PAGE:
For some bosses, the answer to getting promoted is obvious: complete a specific task, gain a certain amount of experience, or simply be the next in line.
His reasoning is simple. Attitude informs action. Attitude informs behavior. Attitude is the driving force behind every achievement, accomplishment, and success.
Attitude, where performance and therefore advancement is concerned, is everything.
So according to Dharmesh, if you want to get promoted:
1. Be a servant of others, not yourself.
People never accomplish anything worthwhile by themselves. That's why great teammates make everyone around them better.
Take an unselfish basketball player: He makes his teammates better by delivering pinpoint passes in space, boxing out, setting solid screens, and rotating on defense, all the things that don't show up in the statistics but definitely improve the performance of his teammates.
Great leaders provide the tools, training, and culture to help their employees do their jobs better and achieve their own goals.
Great companies serve their customers first; they know that by serving their customers they ultimately serve the interests of their business.
The employee who's only in it for himself will someday be by himself. The employee in it for others may not get all the limelight, but the right people definitely notice.
2. Be humble, not arrogant.
Arrogant people think they know everything; humble people are always learning. Humble people ask questions. Humble people ask for help.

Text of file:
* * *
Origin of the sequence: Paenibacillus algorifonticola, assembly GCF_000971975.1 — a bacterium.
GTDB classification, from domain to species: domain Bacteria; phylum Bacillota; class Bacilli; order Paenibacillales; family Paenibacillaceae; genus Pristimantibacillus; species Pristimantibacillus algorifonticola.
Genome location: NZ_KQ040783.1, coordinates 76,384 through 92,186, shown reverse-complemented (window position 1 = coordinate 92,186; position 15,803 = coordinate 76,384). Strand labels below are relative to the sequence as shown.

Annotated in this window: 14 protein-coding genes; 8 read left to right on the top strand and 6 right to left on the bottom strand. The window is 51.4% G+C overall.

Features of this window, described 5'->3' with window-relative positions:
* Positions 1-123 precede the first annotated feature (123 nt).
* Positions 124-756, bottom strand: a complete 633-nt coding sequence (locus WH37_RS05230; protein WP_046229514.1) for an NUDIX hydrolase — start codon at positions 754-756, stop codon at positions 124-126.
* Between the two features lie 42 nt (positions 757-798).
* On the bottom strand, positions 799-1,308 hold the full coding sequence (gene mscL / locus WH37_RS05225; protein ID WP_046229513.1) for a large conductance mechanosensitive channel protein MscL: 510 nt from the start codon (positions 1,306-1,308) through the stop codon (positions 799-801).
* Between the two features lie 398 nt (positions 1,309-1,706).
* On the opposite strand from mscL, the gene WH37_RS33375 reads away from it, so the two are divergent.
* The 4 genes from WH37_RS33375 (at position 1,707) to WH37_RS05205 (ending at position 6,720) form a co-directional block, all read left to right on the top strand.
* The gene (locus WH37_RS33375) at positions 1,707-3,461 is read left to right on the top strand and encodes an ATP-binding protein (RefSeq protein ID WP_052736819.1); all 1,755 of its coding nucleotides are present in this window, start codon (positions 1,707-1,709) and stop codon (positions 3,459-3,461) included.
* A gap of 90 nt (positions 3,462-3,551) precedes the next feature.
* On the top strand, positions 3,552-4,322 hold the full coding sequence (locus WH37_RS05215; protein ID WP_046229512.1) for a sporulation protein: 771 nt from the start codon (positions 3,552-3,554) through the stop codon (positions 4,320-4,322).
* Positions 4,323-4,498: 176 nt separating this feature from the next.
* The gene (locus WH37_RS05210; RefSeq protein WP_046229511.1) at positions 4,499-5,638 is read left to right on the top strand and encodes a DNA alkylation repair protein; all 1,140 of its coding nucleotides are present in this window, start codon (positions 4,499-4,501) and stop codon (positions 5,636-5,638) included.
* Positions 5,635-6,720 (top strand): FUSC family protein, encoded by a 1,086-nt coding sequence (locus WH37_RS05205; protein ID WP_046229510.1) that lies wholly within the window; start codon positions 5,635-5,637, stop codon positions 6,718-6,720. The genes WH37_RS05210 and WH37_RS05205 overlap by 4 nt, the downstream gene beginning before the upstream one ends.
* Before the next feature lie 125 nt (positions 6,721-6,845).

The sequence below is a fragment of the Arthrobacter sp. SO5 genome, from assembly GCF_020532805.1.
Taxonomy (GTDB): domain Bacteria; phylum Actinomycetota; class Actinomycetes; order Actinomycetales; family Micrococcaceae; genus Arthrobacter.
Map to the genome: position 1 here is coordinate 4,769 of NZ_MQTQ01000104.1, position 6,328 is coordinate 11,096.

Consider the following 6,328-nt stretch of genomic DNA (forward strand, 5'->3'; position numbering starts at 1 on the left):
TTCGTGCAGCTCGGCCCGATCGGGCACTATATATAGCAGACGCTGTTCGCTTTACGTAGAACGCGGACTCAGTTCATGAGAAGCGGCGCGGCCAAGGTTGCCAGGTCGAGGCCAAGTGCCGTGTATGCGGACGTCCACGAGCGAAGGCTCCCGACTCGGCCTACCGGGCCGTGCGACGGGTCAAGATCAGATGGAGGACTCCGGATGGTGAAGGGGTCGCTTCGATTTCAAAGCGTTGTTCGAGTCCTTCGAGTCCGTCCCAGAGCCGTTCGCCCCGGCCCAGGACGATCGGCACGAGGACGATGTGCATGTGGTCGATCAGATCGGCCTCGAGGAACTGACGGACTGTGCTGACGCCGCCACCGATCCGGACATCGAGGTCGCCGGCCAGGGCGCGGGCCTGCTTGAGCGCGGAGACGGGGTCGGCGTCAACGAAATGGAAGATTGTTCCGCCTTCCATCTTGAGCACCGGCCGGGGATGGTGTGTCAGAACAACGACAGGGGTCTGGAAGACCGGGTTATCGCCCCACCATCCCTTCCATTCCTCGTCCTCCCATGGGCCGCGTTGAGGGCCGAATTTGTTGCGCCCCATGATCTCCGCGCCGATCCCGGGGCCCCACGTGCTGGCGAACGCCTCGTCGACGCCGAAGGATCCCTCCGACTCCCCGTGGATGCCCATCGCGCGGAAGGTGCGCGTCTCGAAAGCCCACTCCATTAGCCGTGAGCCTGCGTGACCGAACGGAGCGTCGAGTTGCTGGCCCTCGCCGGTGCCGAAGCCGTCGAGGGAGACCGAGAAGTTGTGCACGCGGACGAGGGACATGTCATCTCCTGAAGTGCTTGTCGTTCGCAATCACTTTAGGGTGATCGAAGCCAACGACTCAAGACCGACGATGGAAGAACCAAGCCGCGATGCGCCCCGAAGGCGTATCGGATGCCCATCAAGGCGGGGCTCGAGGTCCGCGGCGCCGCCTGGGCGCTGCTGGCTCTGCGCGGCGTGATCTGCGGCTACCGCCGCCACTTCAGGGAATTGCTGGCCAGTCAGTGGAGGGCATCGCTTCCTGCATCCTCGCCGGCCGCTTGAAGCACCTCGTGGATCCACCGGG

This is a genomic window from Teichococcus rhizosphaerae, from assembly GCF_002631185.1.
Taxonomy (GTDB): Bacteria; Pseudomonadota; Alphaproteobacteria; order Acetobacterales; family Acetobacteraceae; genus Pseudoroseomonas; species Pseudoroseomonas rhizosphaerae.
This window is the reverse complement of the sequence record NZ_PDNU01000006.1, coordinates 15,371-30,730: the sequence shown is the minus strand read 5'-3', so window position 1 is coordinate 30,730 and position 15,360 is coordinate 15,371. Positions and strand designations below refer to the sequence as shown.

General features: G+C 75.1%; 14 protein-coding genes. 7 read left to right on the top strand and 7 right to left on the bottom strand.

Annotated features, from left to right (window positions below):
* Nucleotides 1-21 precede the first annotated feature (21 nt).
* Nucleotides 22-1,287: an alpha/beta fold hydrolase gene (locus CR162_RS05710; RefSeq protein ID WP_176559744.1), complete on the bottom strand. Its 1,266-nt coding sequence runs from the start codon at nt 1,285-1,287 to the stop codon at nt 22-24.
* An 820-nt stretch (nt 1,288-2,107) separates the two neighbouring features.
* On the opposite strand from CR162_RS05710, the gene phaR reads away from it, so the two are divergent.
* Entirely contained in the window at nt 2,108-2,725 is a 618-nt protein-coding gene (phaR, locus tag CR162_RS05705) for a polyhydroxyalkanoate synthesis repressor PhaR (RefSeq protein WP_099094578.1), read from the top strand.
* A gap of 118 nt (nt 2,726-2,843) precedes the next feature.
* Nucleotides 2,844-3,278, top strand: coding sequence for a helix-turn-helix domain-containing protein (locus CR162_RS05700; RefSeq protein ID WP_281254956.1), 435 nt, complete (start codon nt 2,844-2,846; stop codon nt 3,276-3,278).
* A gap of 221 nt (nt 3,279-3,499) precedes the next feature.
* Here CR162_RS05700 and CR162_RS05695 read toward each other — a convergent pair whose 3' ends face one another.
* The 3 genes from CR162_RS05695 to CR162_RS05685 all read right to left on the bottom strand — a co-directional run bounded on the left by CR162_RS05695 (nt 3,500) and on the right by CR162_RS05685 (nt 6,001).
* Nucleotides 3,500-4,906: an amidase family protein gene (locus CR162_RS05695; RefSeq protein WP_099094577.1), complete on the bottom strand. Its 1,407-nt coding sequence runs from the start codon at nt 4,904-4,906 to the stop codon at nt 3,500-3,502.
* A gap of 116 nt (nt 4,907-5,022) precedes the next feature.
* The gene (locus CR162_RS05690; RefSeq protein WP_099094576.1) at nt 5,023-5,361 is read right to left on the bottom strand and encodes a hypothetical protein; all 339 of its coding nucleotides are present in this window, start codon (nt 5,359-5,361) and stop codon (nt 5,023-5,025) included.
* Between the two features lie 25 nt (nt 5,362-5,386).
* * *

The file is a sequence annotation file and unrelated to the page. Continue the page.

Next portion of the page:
Humble people automatically share credit because they instinctively know that every effort, no matter how seemingly individual, is actually a team effort.
Humble people are willing to take on any job, no matter how menial, because no job is beneath them -- and in the process they prove that no job is above them.
Ultimately, success is not limited by how high you can stretch but by how low you are willing to bend.
3. Be optimistic, not pessimistic.
Optimists add energy; pessimists drain away energy. Optimists try more things and take more (intelligent) risks simply because they're focused on what can go right. Pessimists never get started because they're too busy thinking about what might go wrong.
Optimists don't feel they need to wait--to be promoted or accepted or discovered--they feel if they work hard they can accomplish almost anything.
Best of all, optimism is infectious.
4. Focus on execution.
Planning is important, but too many shelves are filled with strategies that were never implemented.
The best employees develop an idea, create a strategy, set up a basic operational plan, then execute, adapt, execute, revise, execute, refine, and make incredible things happen based on what works in practice, not in theory.
Success starts with strategy but ends with execution.
Employees who advance are certainly good at planning, but they are awesome at execution.
5. Think long-term.
Real leadership isn't short-lived. Real leaders are able to consistently inspire, motivate, and make people feel better about themselves than they think they have a right to feel. Real leaders are people you follow not because you have to, but because you want to.
Other people will follow a real leader anywhere. And they'll follow a real leader forever because she has a knack for making you feel you aren't actually following--wherever you're going, you feel like you're going there together.